The Cardinals picked up left-hander Sean Gilmartin on an outright waiver claim, the club announced Sunday. Gilmartin was designated for assignment by the Mets earlier on Sunday to clear roster space for Seth Lugo, who is scheduled to make his season debut after dealing with a protracted case of elbow inflammation. The 27-year-old lefty was optioned to Triple-A Memphis.
Gilmartin pitched just 3 1/3 innings in relief for the Mets this season, issuing eight hits, five runs and four strikeouts over two appearances. Shoulder pain and control issues hampered his progress in Triple-A Las Vegas, too, chaining him to a less-than-ideal 7.05 ERA through his first 37 innings. He hasn’t seen anything close to a full workload in the majors since his rookie season with the Mets in 2015, when he posted a 2.67 ERA, 2.7 BB/9 and 10.9 SO/9 over 57 1/3 innings between the rotation and bullpen.
Despite his struggles, Gilmartin still profiles as a decent spot starter with and could give the Cardinals some left-handed depth in the minors. He’ll help fill out a pitching staff that already features fellow left-handers Marco Gonzales, Zach Phillips, Jordan Schafer and Ryan Sherriff.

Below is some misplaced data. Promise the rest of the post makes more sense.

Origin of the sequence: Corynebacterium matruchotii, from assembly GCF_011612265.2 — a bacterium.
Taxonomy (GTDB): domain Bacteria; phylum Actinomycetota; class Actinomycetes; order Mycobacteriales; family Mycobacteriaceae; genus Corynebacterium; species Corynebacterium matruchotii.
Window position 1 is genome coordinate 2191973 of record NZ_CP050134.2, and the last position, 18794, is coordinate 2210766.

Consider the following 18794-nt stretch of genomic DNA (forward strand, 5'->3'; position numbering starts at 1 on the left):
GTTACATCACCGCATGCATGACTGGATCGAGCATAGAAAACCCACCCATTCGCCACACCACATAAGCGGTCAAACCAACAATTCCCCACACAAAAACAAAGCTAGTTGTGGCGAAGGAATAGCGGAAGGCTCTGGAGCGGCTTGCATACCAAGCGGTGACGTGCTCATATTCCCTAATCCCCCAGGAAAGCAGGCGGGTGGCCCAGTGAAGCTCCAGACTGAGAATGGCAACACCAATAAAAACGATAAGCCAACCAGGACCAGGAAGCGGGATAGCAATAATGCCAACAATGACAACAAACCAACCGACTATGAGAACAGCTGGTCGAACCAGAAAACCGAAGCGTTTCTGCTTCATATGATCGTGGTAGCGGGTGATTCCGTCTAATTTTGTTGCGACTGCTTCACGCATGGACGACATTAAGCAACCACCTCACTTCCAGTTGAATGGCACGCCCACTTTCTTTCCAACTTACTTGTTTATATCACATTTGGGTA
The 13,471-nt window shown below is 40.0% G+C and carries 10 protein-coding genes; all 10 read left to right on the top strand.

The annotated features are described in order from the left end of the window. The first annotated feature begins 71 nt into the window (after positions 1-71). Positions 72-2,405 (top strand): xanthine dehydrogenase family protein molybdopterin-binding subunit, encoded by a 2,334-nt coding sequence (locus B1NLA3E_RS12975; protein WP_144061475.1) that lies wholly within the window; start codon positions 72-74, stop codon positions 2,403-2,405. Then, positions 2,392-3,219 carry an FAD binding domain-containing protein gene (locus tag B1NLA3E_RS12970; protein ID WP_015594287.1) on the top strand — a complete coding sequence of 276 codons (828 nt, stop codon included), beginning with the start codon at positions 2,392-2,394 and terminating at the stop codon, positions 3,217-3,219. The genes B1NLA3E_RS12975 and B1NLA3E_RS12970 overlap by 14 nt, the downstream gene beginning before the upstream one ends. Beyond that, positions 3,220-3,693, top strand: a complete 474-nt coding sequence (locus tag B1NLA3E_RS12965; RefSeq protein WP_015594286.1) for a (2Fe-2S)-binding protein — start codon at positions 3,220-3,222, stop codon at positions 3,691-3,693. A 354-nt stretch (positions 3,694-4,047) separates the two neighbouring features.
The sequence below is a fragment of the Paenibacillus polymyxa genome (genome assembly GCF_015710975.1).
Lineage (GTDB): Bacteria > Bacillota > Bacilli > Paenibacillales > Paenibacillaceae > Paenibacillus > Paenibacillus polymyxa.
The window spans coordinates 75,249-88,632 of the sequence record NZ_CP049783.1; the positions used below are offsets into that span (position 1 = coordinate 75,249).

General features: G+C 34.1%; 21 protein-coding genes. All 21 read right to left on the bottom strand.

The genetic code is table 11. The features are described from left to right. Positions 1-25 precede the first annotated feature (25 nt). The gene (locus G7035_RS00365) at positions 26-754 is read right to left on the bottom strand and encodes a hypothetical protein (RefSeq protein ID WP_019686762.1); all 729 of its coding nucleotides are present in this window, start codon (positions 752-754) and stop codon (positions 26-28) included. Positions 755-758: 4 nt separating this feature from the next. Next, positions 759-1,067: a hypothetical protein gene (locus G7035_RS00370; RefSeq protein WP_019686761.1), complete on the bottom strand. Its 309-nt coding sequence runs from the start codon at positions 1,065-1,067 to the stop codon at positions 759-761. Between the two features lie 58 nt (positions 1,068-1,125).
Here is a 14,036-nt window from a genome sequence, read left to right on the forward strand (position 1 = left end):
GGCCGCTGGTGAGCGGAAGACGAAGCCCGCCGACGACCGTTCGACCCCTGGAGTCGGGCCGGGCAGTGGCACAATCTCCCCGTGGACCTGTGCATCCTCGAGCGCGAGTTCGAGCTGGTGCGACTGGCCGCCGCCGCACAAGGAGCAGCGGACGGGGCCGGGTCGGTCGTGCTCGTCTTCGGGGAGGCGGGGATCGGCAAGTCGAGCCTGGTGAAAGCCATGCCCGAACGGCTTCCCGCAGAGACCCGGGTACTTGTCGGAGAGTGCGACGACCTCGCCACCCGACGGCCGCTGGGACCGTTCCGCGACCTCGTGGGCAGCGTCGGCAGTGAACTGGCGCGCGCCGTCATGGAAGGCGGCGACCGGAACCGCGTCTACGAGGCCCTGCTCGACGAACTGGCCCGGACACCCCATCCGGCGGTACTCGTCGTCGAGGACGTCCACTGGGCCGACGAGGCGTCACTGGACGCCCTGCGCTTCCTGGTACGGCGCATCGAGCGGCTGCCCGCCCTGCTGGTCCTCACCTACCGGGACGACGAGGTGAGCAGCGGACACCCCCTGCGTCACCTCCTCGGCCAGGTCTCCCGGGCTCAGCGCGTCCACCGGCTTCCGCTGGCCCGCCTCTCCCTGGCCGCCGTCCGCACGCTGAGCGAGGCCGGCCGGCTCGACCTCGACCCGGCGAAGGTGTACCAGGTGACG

The Rockies announced a minor swap of relief pitchers on Monday evening. The Cubs sent lefty Zac Rosscup to the Rockies in exchange for right-hander Matt Carasiti.
Rosscup, 29, was designated for assignment by the Cubs last Thursday. He spent only two-thirds of an inning in the majors this year and has a 5.32 career ERA across 47 1/3 innings. Rosscup has spent most of the season with Triple-A Iowa, posting a 2.60 ERA in 27 2/3 innings.
Carasiti, 25, spent 15 2/3 innings in the majors last year, putting up an ugly 9.19 ERA. With Triple-A Albuquerque this season, he compiled a 2.37 ERA and a 43/13 K/BB ratio in 30 1/3 innings.
The Associated Press reported that on Monday, the U.S. Court of Appeals for the 9th Circuit affirmed a district court ruling which holds that the minor leagues are exempt from federal antitrust law, just like the major leagues.
In 2015, four minor leaguers sued Major League Baseball, alleging that MLB violated antitrust laws with its hiring and employment policies. They accused MLB of “restrain[ing] horizontal competition between and among” franchises and “artificially and illegally depressing” the salaries of minor league players.
The U.S. Court of Appeals said the players failed to state an antitrust claim, as the Curt Flood Act of 1998 exempted Minor League Baseball explicitly from antitrust laws.
This case is separate from the Aaron Senne case in which Major League Baseball is accused of violating the Fair Labor Standards Act. That case was recertified as a class action lawsuit in March. In December, Major League Baseball established a political action committee (PAC), which came months after two members of Congress sought to change language in the FLSA so that minor league players could continue to be paid substandard wages.